Frustrations, Hartals and a Wedding

I’m sat on my own in a guest house in Dhaka feeling pretty miserable to be honest.

It’s been a hard July so far. Writing for JulNoWriMo has been all but impossible and I’m way behind on the writing. That said, the plotline for my main novel has developed quite nicely so there’s still life in the old girl yet – I just think she won’t make it to 50k by the end of the month!

One of the reasons for not getting so much written was (and still is) three MA essays that refuse to get written. Two are in their final stages but my tutor has given them a once-over and trashed them, quite honestly. There will come a point where they will just have to do – I’ve spent hours on them over the last 10 days and I can’t afford any more time on them.

Then there were personal reasons for not getting much written which I can’t go into here but I will say it has been an emotional month for our family. I think we’re all feeling the strain of knowing we only have a five months left in Bangladesh and time is running out for us. Each of us in my family feel that strain in different ways. During July, with both kids at home, those differences have been grating against each other…

But there was a bright spot!

A reporter friend invited me to her wedding in Rangamati on the 18th. It’s one of my crazier ideas to accept the invite. I’ve never been to that part of Bangladesh before and I am going alone with no one to guide me and potentially having to make more use of my Bangla than my Bangla is really capable of managing. I don’t know this friend very well but the ADHD in me jumped at the chance and said “yes please” before Wifey could say a word! I terrified about going – but also very excited too.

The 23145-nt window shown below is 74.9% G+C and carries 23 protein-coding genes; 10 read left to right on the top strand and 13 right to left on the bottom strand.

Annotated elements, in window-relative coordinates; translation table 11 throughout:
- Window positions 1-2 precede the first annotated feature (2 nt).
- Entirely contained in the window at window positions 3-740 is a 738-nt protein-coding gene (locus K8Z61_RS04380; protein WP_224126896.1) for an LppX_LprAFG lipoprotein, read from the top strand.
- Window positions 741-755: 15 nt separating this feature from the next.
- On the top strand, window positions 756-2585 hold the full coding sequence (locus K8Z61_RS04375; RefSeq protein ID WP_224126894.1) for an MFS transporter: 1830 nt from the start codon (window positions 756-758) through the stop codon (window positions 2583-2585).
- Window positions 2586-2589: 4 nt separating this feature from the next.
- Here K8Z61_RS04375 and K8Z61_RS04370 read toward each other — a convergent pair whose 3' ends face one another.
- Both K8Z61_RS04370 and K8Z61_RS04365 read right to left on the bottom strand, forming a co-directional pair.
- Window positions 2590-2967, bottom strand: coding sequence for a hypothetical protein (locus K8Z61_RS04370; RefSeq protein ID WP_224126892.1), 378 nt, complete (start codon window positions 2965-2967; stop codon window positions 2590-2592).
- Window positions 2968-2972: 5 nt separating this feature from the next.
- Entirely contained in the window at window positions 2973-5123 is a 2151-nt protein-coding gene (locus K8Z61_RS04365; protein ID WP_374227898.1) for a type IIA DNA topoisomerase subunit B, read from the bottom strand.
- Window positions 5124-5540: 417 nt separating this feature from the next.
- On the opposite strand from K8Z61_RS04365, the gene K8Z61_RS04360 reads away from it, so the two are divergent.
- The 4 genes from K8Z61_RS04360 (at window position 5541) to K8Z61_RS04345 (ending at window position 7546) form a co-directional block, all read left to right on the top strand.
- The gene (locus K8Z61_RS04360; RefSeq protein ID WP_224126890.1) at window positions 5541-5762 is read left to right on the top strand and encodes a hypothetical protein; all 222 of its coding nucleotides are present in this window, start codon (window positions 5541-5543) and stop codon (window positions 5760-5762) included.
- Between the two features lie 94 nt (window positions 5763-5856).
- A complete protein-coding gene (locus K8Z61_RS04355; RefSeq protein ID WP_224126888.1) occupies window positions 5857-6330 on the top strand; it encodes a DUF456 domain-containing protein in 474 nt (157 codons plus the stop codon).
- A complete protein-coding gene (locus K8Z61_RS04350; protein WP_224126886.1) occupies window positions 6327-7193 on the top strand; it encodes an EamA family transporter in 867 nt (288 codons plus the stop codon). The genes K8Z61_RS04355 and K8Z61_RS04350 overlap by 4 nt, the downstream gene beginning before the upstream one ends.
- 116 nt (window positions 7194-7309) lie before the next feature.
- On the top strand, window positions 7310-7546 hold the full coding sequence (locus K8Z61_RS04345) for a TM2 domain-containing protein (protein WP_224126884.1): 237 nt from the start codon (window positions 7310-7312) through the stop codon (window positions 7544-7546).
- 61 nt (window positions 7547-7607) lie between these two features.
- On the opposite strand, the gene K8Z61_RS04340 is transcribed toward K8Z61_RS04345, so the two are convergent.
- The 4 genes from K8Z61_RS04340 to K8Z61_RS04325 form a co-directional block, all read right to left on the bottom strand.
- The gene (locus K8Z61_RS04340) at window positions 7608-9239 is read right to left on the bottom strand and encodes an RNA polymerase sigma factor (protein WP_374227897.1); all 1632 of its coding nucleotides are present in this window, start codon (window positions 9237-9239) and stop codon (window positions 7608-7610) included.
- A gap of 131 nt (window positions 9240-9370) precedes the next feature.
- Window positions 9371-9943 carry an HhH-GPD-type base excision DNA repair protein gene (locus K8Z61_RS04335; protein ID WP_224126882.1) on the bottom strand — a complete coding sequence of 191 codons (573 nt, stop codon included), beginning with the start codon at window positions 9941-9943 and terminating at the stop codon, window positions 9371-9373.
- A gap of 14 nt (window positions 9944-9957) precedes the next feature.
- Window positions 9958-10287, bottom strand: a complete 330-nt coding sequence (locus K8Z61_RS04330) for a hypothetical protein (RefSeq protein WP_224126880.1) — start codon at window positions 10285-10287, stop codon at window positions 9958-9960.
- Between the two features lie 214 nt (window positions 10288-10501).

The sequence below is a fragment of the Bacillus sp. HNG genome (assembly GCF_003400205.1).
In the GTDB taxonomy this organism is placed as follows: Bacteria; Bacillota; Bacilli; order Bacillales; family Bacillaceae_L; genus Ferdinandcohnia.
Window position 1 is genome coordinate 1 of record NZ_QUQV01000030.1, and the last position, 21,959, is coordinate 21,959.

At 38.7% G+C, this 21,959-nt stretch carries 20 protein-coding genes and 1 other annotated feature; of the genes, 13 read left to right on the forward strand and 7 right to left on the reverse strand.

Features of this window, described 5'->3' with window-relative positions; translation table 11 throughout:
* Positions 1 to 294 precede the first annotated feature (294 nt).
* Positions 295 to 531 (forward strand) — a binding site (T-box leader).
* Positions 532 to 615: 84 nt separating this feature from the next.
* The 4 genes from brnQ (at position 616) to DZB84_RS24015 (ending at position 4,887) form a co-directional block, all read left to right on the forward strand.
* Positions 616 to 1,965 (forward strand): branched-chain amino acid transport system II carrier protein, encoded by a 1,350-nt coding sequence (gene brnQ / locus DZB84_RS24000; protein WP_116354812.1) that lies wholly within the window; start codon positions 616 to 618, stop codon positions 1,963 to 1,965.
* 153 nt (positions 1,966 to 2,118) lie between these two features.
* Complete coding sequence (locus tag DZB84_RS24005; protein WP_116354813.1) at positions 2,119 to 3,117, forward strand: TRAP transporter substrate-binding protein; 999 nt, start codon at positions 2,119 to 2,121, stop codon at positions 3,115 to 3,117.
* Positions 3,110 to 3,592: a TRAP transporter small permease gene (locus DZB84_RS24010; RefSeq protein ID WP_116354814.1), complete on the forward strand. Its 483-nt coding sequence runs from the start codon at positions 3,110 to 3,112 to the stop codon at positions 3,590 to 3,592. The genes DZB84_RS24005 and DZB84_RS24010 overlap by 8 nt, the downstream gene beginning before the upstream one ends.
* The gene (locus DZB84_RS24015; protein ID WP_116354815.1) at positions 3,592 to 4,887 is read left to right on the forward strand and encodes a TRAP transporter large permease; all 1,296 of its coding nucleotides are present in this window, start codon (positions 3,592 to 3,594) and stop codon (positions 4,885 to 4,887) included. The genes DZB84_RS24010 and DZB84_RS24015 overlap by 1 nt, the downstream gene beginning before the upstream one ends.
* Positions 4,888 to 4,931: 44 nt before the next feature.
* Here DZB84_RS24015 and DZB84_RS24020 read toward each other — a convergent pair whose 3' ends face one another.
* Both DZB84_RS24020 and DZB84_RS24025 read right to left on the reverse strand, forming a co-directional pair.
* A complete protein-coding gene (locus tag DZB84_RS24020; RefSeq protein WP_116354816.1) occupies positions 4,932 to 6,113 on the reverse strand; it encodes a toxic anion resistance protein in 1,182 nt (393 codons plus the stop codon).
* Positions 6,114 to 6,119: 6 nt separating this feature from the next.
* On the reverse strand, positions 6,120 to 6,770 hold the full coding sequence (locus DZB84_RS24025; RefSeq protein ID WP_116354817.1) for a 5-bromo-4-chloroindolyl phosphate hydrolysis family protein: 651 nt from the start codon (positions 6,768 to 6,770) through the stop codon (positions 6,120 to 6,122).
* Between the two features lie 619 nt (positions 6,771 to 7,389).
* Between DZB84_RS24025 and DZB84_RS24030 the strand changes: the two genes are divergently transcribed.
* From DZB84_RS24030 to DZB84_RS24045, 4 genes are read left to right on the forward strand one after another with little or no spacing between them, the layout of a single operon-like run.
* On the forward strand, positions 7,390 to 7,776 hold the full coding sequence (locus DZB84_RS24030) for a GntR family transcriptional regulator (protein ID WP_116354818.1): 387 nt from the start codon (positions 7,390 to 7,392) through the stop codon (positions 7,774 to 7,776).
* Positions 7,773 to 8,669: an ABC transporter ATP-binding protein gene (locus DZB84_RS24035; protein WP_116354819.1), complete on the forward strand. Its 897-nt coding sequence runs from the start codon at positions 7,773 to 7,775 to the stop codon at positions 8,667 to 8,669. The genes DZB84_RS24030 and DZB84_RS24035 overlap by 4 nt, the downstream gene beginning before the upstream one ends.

Except now that I’m down in Dhaka ready to take the bus tomorrow morning, it isn’t going to go. Nothing is.

This is because the country is, yet again, in the grip of hartals. This time it is because the Tribunal have been announcing the verdicts of several Jamaat e Islami members held for war crimes during 1971. Tomorrow the verdict for Secretary General Ali Ahsan Mohammad Mojaheed will be announced and the Jamaat have already called a hartal in anticipation of a bad result. If he gets the death penalty then they have threatened to make the hartal two days long.

And then no buses will run and I can’t go to the wedding.

For me, that’s the biggest frustration of all. My friend is from the Chakma tribe and I don’t know many people from this old and noble adibhashi group. I was looking forward to learning lots about the people and their customs.

There’s still some slight sliver of hope that the buses will run – but if they do they’ll go at night which means a horrible night of failing to sleep in an upright chair. Still, at least it will get me there. IF the buses run.

July has been a dreadful month – I’ll be glad to see the back of it…

About D K Powell

British freelance journalist, author, writer, editor, musician, educational consultant. I lived with Wifey, Thing I (daughter) & Thing II (son) in Bangladesh for 5-6 years working for an NGO called LAMB. Wifey led the Hospital Rehab department and I used to teach O levels at the school before going full-time as a freelance writer in 2013. Now we're back in the UK learning how to be British again. When not writing or editing, I'm busy trying to complete a Masters degree in Intercultural relations in Asian Contexts and reading way too many books at once. I also drink tea - lots of it.
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4 Responses to Frustrations, Hartals and a Wedding

  1. Norah says:

    I’ve heard Rangamati is quite beautiful. I hope you manage to get there and get there safely!

    Like

  2. wanderfool says:

    Gosh, I kind of understand your frustration at these hartaals. On this side of the border, hartaals or “bandh”s as they are more often called, are often touted to be the reason behind the poor progress of West Bengal as compared to the rest of the nation. While I loved them as a kid (nothing like a surprise holiday!), as an adult it can mean a whole lot of frustrations and a grinding halt to the economy.
    Did you finally make it to the wedding though? I do hope so!

    Like

    • They get called ‘bandhs’ here too but hartal is the preferred word I think. Yes, they are certainly killing progress, trade, economy – everything – in Bangladesh right now. It’s such a silly situation and would be laughable if it wasn’t for the fact that people inevitably die every time they have one. I’ll let you know if I make it to the wedding – I intend to take pictures so I’m sure there’ll be a blog on it!

      Like

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